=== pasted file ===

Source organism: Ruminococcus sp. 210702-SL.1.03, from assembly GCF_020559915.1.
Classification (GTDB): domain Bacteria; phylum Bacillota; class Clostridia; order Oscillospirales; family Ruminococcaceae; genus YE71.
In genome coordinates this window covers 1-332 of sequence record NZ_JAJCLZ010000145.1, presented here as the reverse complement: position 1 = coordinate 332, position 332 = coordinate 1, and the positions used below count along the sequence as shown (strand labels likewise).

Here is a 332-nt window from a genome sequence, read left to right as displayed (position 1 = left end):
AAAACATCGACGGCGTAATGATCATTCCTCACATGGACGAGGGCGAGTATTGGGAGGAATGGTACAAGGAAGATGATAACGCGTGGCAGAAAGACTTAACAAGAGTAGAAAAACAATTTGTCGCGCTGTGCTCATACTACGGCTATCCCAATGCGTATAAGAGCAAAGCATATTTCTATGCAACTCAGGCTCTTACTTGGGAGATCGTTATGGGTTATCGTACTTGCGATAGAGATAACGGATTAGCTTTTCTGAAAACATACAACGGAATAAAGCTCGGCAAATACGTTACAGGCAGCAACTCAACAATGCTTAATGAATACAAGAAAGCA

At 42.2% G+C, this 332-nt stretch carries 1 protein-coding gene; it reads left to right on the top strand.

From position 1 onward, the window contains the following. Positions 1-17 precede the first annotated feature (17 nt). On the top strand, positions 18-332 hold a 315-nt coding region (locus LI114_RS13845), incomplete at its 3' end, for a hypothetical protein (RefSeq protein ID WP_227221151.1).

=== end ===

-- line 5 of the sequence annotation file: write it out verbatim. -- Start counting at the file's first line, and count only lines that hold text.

AAAACATCGACGGCGTAATGATCATTCCTCACATGGACGAGGGCGAGTATTGGGAGGAATGGTACAAGGAAGATGATAACGCGTGGCAGAAAGACTTAACAAGAGTAGAAAAACAATTTGTCGCGCTGTGCTCATACTACGGCTATCCCAATGCGTATAAGAGCAAAGCATATTTCTATGCAACTCAGGCTCTTACTTGGGAGATCGTTATGGGTTATCGTACTTGCGATAGAGATAACGGATTAGCTTTTCTGAAAACATACAACGGAATAAAGCTCGGCAAATACGTTACAGGCAGCAACTCAACAATGCTTAATGAATACAAGAAAGCA